Difference between Theft, Robbery, and Burglary

By: | Updated: Nov-18, 2017

For what it matters to a victim, theft, robbery, and burglary, all end up with him/her losing something to someone who took advantage of a moment of carelessness or who took it by force. However, as far as the state is concerned, these actions are well-defined and punished accordingly. This is why it is important to know exactly in which category such an act may fall.

Summary Table

TheftRobberyBurglary
The act of taking money or goods from a person without the intent of returning itThe act of taking money or goods from a person, without the intent of returning it, and by using force or threatsThe act of breaking and entering a building with the intent of committing a crime
Is a misdemeanor or a felonyIs a second-degree felonyIs a second-degree felony
Punishment depends on the value of the item stolenPunishment depends on the weapon and type of threat posed on the other personPunishment applies even if no crime was committed but the person has unlawfully entered the premises
Victim does not have to be presentThe victim is presentVictim does not have to be present

Definitions

Theft
A thief stealing a camera from a backpack

Theft, or larceny, involves the unlawful appropriation of another person’s property without the latter’s consent or knowledge. What is thus stolen is not intended for a return, but for personal use or sale for profit. The punishments for theft vary according to the legislation of each state. For example, the theft of an item whose value is less than $100 is punishable by a fine of $500 in the state of Texas. In California, for example, grand theft is considered to be the case of values higher than $950.

An important issue to remember about theft is that the victim is usually not present or aware of it. Apart from snatching a bike off someone’s lawn, other types of theft include service theft (using services such as mobile phone, utilities, or public transportation without paying for them), eating or staying at a hotel and fleeing without footing the bill, and even identity theft.

Embezzlement, fraud, property damage, arson, looting, mugging, and shoplifting are also considered forms of theft. It is usually considered a misdemeanor or a felony.

Robbery example
A dramatization of a bank robber being confronted by a policeman

Robbery is the act of taking money or goods from another person by means of physical force or fear. For example, we call it robbery if a person snatches a purse off the victim’s shoulder or demands that she hands it over herself at gunpoint. In the case of robbery, the victims are present. All cases of people taking money from banks during holdups are referred to as bank robberies.

This is one of the most serious offenses a person can be accused of, and it implies both harming as well as threatening to harm another person in order to get possession of money or goods. What makes it tricky is the fact that a mere threat, without the actual harming of an individual, places the action in the category of robberies. This means second degree felony charges and serious penalties such as up to 20 years in jail and fines of up to $10,000.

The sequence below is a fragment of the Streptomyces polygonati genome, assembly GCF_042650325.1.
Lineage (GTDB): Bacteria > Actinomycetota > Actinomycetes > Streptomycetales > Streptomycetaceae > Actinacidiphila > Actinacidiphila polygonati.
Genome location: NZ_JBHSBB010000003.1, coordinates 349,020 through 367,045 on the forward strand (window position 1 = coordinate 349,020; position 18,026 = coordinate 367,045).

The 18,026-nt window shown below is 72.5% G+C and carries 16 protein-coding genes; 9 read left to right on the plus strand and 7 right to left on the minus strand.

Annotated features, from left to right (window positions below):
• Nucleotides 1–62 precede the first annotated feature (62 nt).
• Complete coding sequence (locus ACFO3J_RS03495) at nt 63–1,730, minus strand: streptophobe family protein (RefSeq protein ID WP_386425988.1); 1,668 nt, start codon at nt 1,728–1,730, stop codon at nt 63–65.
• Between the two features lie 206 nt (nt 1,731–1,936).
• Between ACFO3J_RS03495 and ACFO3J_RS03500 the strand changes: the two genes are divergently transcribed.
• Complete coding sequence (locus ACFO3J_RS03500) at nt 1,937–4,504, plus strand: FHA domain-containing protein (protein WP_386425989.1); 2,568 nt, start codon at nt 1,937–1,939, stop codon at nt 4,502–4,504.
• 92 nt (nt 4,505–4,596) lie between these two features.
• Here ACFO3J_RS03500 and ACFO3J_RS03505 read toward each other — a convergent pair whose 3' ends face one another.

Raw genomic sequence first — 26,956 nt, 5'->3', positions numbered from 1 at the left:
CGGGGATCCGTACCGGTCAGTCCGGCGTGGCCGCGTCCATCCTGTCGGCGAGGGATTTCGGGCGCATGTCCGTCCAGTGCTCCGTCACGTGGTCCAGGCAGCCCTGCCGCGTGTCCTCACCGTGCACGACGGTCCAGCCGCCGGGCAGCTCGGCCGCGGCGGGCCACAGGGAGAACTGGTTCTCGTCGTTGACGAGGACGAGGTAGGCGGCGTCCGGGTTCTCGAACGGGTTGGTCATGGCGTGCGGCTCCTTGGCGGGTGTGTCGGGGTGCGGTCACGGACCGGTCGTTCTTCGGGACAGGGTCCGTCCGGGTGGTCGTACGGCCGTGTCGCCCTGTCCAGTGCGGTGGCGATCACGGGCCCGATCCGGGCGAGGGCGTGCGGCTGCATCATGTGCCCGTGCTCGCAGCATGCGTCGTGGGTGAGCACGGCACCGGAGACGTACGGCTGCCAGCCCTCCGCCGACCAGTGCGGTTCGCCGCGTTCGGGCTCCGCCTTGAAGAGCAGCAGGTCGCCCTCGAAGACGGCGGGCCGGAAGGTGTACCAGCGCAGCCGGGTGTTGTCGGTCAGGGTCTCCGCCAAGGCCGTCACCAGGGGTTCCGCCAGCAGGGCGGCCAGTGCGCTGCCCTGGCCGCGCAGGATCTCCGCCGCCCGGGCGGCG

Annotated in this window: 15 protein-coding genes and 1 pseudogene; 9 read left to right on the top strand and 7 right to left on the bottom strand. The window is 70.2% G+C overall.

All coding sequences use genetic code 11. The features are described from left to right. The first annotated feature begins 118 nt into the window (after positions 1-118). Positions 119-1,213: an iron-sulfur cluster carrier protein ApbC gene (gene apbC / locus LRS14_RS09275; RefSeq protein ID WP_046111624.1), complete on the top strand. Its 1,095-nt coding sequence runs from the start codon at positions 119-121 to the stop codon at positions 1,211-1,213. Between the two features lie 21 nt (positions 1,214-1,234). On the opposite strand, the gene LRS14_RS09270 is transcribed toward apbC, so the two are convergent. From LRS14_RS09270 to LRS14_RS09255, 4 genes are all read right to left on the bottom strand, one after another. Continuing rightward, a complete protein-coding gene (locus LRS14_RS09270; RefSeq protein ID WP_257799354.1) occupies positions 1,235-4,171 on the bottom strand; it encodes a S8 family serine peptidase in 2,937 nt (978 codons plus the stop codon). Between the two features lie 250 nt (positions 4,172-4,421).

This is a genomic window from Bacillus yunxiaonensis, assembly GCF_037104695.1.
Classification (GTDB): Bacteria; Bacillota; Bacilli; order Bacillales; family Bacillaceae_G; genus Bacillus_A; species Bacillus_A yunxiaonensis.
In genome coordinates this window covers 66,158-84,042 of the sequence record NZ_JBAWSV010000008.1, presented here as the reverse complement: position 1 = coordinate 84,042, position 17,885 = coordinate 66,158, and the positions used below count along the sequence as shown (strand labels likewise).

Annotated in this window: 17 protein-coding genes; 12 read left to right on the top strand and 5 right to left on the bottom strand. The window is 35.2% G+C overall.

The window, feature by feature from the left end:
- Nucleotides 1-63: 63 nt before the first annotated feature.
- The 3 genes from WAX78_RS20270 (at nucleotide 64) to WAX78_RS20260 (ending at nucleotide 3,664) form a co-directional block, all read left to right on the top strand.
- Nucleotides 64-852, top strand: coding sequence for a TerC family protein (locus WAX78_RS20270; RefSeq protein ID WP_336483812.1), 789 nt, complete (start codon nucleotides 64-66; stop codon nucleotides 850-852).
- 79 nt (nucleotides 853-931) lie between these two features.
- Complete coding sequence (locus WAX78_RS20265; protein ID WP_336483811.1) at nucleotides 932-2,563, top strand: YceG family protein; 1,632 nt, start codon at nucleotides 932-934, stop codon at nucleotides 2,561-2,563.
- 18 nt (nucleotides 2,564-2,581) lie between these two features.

The severity of the punishment depends on the specifics of each case. For example, “aggravated robbery” refers to having a deadly weapon, or merely making the victim believe such a weapon is present.

burglar
A burglar trying to force open a door

For many, a burglary is often associated with the notion of theft, although its definition says something different. We consider burglary to be any situation in which an individual forces his way into a building (residential, business, or any other type of premise) with the intention of committing a crime. Theft is not the only thing that applies in this case, although it is the most often met situation. A burglary may even include breaking into someone’s house to make pot brownies.

What is more, a person can be charged with burglary even without a crime having been committed. All that matters, in this case, is that someone was somewhere he was not supposed to be. It also applies to entering a building through a door left unlocked. This is why a burglary is often referred to as “breaking and entering.”

The victim does not have to be present in the case of a burglary. And even if a crime has not been committed and there is no damage to be reported, the crime of burglary is a very serious charge with a second-degree felony punishment of up to 20 years in prison and a $10,000 fine.

Theft vs Robbery vs Burglary

So what is the difference between theft, robbery, and burglary?

All three are property crimes; however, they do not all imply theft by definition, despite the fact that in most cases, this is the main reason people commit them. Theft means taking money or goods away from a person without the victim noticing. Robbery means threatening the victim into surrendering the goods or taking them by force. Burglary means breaking into a building with intent to commit a crime.

As far as the victim is concerned, he does not have to be present in the case of theft and burglary, but he is present in the case of robbery.

When it comes to punishments, theft is registered as a misdemeanor, while robbery and burglary are registered as second-degree felonies and are punishable by up to 20 years in prison and fines of up to $10,000.

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